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Parkinson Disease: HELP
Articles from China
Based on 2,302 articles published since 2008
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These are the 2302 published articles about Parkinson Disease that originated from China during 2008-2019.
 
+ Citations + Abstracts
Pages: 1 · 2 · 3 · 4 · 5 · 6 · 7 · 8 · 9 · 10 · 11 · 12 · 13 · 14 · 15 · 16 · 17 · 18 · 19 · 20
1 Editorial Sleep Disorders in Parkinson's Disease: Present Status and Future Prospects. 2018

Shen, Yun / Liu, Chun-Feng. ·Department of Neurology and Suzhou Clinical Research Center of Neurological Disease, The Second Affiliated Hospital of Soochow University, Suzhou, Jiangsu 215004, China. · Department of Neurology and Suzhou Clinical Research Center of Neurological Disease, The Second Affiliated Hospital of Soochow University, Suzhou, Jiangsu 215004; Jiangsu Key Laboratory of Neuropsychiatric Diseases and Institute of Neuroscience, Soochow University, Suzhou, Jiangsu 215123, China. ·Chin Med J (Engl) · Pubmed #29664045.

ABSTRACT: -- No abstract --

2 Editorial Biomarker Discovery in Parkinson's Disease: Present Challenges and Future Opportunities. 2017

Li, Song / Le, Weidong. ·Clinical Research Center on Neurological Diseases, The First Affiliated Hospital, Dalian Medical University, Dalian, 116011, China. · Liaoning Provincial Key Laboratory for Research on the Pathogenic Mechanisms of Neurological Diseases, The First Affiliated Hospital, Dalian Medical University, Dalian, 116011, China. · Clinical Research Center on Neurological Diseases, The First Affiliated Hospital, Dalian Medical University, Dalian, 116011, China. wdle@sibs.ac.cn. · Liaoning Provincial Key Laboratory for Research on the Pathogenic Mechanisms of Neurological Diseases, The First Affiliated Hospital, Dalian Medical University, Dalian, 116011, China. wdle@sibs.ac.cn. · Collaborative Innovation Center for Brain Science, The First Affiliated Hospital, Dalian Medical University, Dalian, 116011, China. wdle@sibs.ac.cn. ·Neurosci Bull · Pubmed #28936754.

ABSTRACT: -- No abstract --

3 Editorial [Pay attention to researches on pain related to Parkinson's disease]. 2015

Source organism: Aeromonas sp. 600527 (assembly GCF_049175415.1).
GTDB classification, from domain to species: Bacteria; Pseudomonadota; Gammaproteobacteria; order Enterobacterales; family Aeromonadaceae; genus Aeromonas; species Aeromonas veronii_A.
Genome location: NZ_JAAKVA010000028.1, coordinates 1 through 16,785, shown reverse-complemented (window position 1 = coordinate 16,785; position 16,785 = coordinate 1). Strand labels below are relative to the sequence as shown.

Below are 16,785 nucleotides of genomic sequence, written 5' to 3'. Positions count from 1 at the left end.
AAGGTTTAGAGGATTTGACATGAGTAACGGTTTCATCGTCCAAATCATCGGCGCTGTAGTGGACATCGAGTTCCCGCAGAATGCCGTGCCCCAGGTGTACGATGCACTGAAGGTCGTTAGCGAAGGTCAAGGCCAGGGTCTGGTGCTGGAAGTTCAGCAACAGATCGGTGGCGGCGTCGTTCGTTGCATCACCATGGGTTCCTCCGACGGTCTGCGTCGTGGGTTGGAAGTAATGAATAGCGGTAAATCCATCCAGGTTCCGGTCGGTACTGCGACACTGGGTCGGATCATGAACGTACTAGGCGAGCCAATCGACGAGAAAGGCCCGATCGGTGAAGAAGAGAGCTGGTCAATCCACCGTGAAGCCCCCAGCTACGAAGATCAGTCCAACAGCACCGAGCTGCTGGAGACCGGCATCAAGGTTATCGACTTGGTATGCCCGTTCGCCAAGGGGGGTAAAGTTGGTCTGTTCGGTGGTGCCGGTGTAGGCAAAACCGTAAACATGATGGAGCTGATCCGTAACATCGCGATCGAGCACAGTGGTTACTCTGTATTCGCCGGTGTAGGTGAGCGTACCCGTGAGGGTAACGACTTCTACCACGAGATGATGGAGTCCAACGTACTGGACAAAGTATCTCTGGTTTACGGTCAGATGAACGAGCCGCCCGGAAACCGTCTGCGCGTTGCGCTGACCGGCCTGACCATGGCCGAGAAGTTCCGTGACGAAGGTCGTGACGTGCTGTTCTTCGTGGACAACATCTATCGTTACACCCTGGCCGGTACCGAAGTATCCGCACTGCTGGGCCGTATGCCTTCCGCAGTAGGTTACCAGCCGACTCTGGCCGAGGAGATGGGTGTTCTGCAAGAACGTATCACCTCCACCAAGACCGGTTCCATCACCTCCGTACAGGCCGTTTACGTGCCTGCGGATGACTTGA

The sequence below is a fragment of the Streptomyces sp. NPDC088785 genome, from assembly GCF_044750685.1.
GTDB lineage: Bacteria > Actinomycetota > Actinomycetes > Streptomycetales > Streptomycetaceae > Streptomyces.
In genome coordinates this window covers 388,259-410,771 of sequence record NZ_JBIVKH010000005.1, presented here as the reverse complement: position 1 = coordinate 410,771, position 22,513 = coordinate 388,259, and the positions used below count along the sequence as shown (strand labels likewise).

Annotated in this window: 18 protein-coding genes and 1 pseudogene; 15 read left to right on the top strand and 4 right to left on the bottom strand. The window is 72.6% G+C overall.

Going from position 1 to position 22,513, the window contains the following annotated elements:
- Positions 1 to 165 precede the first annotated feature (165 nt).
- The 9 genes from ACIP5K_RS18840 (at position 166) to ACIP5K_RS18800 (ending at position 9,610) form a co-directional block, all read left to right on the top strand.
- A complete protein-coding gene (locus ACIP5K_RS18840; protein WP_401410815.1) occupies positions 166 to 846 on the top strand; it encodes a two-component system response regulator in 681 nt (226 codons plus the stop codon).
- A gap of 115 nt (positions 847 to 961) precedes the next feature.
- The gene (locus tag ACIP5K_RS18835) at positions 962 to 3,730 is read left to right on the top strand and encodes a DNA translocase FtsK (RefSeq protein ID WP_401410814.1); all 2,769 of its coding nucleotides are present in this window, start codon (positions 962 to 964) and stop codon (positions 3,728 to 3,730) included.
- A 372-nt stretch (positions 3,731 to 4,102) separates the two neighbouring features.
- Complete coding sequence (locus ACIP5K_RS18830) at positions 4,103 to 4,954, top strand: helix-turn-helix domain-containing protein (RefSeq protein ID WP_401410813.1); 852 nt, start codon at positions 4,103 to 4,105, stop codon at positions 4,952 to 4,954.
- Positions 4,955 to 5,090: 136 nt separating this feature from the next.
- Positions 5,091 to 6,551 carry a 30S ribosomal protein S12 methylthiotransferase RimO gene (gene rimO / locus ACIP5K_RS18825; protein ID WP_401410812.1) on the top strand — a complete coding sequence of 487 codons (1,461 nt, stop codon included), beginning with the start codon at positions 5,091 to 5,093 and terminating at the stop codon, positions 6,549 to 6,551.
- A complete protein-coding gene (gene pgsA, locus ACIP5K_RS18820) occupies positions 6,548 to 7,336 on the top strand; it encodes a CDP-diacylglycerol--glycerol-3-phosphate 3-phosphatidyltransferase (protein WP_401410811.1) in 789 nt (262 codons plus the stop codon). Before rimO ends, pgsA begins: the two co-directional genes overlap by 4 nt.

Liu, Chunfeng / Mao, Chengjie. ·Email: liucf@suda.edu.cn. ·Zhonghua Yi Xue Za Zhi · Pubmed #25916919.

ABSTRACT: -- No abstract --

4 Editorial Neural computation for rehabilitation. 2014

Hu, Xiaoling / Wang, Yiwen / Zhao, Ting / Gunduz, Aysegul. ·Interdisciplinary Division of Biomedical Engineering, The Hong Kong Polytechnic University, Hung Hom, Kowloon, Hong Kong. · Qiushi Academy for Advanced Studies, Zhejiang University, Zhejiang 310027, China. · Howard Hughes Medical Institute, Janelia Farm Research Campus, Ashburn, VA 20147, USA. · J. Crayton Pruitt Family Department of Biomedical Engineering, University of Florida, Gainesville, FL 32611, USA. ·Biomed Res Int · Pubmed #25610868.

ABSTRACT: -- No abstract --

5 Editorial Multidisciplinary care with deep brain stimulation for Parkinson's disease patients. 2014

Cheung, Y F. ·Department of Medicine, Queen Elizabeth Hospital, Hong Kong; Hong Kong Movement Disorder Society. ·Hong Kong Med J · Pubmed #25488032.

ABSTRACT: -- No abstract --

6 Editorial Chronic stress and Parkinson's disease. 2014

Hou, Gonglin / Tian, Rui / Li, Jiang / Yuan, Ti-Fei. ·Department of Psychology, Zhejiang Sci-Tech University, Hangzhou, China. ·CNS Neurosci Ther · Pubmed #24341934.

ABSTRACT: -- No abstract --

7 Editorial Non-glaucomatous peripapillary retinal nerve fiber layer defect. 2013

Wei, Wen-bin / Pan, Cheng / Zhou, Jin-qiong. ·Beijing Tongren Eye Center, Beijing Tongren Hospital, Capital Medical University; Beijing Ophthalmology & Visual Sciences Key Laboratory, Beijing 100730, China (Email: trweiwenbin@yahoo.com.cn). ·Chin Med J (Engl) · Pubmed #23595367.

ABSTRACT: -- No abstract --

8 Review Benefits of Vitamins in the Treatment of Parkinson's Disease. 2019

Zhao, Xiuzhen / Zhang, Ming / Li, Chunxiao / Jiang, Xue / Su, Yana / Zhang, Ying. ·Department of Neurology and Neuroscience Center, First Hospital of Jilin University, Xinmin Street No. 71, Changchun 130000, China. · Department of Pharmacology, College of Basic Medical Sciences, Jilin University, 126 Xin Min Street, Changchun, Jilin 130021, China. · Department of Neurology and Neuroscience Center, The Affiliated Hospital of Qingdao University, Qingdao, Shandong 266000, China. ·Oxid Med Cell Longev · Pubmed #30915197.

ABSTRACT: Parkinson's disease (PD) is the second most common neurodegenerative disease in the elderly, which is clinically characterized by bradykinesia, resting tremor, abnormal posture balance, and hypermyotonia. Currently, the pathogenic mechanism of PD remains unclear. Numerous clinical studies as well as animal and cell experiments have found a certain relationship between the vitamin family and PD. The antioxidant properties of vitamins and their biological functions of regulating gene expression may be beneficial for the treatment of PD. Current clinical evidence indicates that proper supplementation of various vitamins can reduce the incidence of PD in the general population and improve the clinical symptoms of patients with PD; nevertheless, the safety of regular vitamin supplements still needs to be highlighted. Vitamin supplementation may be an effective adjuvant treatment for PD. In this review, we summarized the biological correlations between vitamins and PD as well as the underlying pathophysiological mechanisms. Additionally, we elaborated the therapeutic potentials of vitamins for PD.